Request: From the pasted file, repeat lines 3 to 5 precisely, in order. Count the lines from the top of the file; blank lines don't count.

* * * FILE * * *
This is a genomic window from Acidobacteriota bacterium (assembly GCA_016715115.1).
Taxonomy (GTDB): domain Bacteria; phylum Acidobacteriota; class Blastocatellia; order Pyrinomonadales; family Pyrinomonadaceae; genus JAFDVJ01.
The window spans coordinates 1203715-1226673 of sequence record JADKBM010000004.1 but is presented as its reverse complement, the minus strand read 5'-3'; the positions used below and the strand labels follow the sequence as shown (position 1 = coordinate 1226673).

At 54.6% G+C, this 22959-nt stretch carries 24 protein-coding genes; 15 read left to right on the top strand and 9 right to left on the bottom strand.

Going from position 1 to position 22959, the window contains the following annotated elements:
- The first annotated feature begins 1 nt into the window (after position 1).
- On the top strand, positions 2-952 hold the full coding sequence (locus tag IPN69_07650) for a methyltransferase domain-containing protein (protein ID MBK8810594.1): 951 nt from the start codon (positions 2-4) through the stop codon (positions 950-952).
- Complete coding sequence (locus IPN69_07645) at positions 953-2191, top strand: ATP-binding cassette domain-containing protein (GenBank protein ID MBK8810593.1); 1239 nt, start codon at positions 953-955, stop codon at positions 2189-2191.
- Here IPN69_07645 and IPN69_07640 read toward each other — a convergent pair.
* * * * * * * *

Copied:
The window spans coordinates 1203715-1226673 of sequence record JADKBM010000004.1 but is presented as its reverse complement, the minus strand read 5'-3'; the positions used below and the strand labels follow the sequence as shown (position 1 = coordinate 1226673).

At 54.6% G+C, this 22959-nt stretch carries 24 protein-coding genes; 15 read left to right on the top strand and 9 right to left on the bottom strand.

Going from position 1 to position 22959, the window contains the following annotated elements: